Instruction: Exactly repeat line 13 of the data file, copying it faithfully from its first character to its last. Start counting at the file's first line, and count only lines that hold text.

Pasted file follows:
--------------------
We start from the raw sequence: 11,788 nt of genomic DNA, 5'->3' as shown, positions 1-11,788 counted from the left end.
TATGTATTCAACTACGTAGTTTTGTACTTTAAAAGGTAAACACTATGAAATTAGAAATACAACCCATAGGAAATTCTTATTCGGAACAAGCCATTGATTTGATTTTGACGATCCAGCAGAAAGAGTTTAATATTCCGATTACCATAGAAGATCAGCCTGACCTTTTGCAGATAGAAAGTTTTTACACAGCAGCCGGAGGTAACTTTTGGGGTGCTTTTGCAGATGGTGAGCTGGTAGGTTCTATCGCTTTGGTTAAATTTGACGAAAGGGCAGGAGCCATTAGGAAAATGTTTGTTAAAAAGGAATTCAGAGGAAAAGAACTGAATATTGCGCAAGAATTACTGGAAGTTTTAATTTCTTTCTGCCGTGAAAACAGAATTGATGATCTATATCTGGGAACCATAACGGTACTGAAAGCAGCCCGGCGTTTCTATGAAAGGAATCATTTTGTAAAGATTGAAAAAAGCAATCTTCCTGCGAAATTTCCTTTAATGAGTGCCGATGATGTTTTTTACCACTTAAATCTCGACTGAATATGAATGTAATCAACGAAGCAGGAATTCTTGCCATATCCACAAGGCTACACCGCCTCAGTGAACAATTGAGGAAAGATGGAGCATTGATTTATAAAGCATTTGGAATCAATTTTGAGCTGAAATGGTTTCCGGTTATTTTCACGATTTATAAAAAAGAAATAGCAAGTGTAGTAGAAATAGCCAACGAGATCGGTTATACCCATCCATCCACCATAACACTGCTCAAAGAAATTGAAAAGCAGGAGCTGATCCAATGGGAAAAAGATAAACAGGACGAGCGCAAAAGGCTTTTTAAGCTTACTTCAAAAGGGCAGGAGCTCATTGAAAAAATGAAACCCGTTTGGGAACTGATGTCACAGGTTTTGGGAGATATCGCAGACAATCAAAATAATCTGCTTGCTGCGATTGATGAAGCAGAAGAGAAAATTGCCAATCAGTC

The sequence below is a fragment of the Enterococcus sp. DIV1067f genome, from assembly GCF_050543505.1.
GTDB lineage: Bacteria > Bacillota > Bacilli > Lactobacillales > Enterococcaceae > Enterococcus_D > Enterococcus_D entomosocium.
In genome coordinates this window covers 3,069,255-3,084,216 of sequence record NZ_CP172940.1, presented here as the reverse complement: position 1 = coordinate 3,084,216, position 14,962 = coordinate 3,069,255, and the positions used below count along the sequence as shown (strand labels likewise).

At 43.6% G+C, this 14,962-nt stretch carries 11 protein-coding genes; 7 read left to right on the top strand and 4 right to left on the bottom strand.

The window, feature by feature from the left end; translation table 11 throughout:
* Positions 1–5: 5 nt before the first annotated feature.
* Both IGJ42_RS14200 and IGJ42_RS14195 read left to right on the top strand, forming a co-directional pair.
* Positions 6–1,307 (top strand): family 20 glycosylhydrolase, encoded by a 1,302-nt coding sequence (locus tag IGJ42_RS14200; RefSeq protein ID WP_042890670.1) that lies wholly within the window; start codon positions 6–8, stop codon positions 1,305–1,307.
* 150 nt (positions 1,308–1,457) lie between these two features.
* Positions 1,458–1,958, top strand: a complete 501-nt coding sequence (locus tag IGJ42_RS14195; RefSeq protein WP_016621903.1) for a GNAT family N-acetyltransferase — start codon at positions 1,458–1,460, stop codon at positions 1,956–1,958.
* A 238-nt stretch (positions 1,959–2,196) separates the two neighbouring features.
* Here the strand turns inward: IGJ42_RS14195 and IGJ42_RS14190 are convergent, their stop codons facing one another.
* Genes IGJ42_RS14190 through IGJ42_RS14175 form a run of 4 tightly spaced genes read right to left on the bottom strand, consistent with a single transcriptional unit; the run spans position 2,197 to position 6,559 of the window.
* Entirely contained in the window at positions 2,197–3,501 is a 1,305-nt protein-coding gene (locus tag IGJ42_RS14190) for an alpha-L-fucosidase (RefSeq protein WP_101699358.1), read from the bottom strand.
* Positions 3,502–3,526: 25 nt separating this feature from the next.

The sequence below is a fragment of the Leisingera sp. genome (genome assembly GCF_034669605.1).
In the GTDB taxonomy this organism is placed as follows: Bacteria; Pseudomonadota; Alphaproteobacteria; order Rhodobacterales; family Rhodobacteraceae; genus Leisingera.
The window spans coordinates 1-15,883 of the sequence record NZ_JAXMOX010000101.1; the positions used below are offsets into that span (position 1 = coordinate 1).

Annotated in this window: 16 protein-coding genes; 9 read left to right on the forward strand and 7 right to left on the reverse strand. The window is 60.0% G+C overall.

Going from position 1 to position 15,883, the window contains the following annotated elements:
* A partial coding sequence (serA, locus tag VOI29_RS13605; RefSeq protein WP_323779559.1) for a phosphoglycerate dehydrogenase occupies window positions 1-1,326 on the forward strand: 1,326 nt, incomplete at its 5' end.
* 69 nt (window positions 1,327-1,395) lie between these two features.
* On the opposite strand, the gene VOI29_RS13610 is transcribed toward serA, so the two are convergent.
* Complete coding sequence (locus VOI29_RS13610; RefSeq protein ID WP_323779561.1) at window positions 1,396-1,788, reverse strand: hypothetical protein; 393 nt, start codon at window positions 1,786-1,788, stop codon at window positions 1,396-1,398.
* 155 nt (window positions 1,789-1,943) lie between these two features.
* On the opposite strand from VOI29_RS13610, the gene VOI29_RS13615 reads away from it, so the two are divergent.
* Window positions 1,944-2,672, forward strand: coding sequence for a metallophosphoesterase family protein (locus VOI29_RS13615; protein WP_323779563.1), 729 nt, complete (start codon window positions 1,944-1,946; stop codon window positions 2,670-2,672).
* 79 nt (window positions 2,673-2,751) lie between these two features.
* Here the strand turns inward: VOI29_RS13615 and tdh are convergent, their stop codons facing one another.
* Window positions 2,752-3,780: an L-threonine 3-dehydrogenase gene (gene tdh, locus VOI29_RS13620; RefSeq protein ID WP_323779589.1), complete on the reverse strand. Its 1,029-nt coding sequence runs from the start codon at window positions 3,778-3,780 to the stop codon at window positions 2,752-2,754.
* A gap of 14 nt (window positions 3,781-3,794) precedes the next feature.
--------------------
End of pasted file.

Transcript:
* A 238-nt stretch (positions 1,959–2,196) separates the two neighbouring features.